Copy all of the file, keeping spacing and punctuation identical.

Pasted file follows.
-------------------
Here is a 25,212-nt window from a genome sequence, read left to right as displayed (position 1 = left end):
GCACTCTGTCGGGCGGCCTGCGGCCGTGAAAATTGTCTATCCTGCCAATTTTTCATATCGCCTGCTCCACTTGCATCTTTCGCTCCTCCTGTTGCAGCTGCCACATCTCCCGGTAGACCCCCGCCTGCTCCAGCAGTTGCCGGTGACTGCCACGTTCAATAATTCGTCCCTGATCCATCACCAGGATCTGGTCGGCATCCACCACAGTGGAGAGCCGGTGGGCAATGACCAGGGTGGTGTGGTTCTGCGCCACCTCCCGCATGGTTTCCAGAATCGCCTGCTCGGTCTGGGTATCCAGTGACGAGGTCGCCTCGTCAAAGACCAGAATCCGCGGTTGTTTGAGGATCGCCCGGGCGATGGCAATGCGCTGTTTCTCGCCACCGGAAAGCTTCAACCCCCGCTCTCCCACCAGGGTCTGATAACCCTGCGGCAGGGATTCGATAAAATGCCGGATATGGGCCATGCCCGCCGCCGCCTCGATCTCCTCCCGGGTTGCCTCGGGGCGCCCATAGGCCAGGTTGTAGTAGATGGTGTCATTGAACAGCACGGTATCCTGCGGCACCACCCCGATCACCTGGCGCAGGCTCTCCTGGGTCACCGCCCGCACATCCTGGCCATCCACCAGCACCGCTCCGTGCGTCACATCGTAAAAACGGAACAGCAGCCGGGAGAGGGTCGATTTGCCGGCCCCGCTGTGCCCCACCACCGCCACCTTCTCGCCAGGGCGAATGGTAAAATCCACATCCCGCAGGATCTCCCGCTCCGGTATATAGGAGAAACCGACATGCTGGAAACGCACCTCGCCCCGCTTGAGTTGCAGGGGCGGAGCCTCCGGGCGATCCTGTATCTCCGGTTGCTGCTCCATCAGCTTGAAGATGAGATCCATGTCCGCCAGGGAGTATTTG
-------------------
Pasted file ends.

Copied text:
Here is a 25,212-nt window from a genome sequence, read left to right as displayed (position 1 = left end):
GCACTCTGTCGGGCGGCCTGCGGCCGTGAAAATTGTCTATCCTGCCAATTTTTCATATCGCCTGCTCCACTTGCATCTTTCGCTCCTCCTGTTGCAGCTGCCACATCTCCCGGTAGACCCCCGCCTGCTCCAGCAGTTGCCGGTGACTGCCACGTTCAATAATTCGTCCCTGATCCATCACCAGGATCTGGTCGGCATCCACCACAGTGGAGAGCCGGTGGGCAATGACCAGGGTGGTGTGGTTCTGCGCCACCTCCCGCATGGTTTCCAGAATCGCCTGCTCGGTCTGGGTATCCAGTGACGAGGTCGCCTCGTCAAAGACCAGAATCCGCGGTTGTTTGAGGATCGCCCGGGCGATGGCAATGCGCTGTTTCTCGCCACCGGAAAGCTTCAACCCCCGCTCTCCCACCAGGGTCTGATAACCCTGCGGCAGGGATTCGATAAAATGCCGGATATGGGCCATGCCCGCCGCCGCCTCGATCTCCTCCCGGGTTGCCTCGGGGCGCCCATAGGCCAGGTTGTAGTAGATGGTGTCATTGAACAGCACGGTATCCTGCGGCACCACCCCGATCACCTGGCGCAGGCTCTCCTGGGTCACCGCCCGCACATCCTGGCCATCCACCAGCACCGCTCCGTGCGTCACATCGTAAAAACGGAACAGCAGCCGGGAGAGGGTCGATTTGCCGGCCCCGCTGTGCCCCACCACCGCCACCTTCTCGCCAGGGCGAATGGTAAAATCCACATCCCGCAGGATCTCCCGCTCCGGTATATAGGAGAAACCGACATGCTGGAAACGCACCTCGCCCCGCTTGAGTTGCAGGGGCGGAGCCTCCGGGCGATCCTGTATCTCCGGTTGCTGCTCCATCAGCTTGAAGATGAGATCCATGTCCGCCAGGGAGTATTTG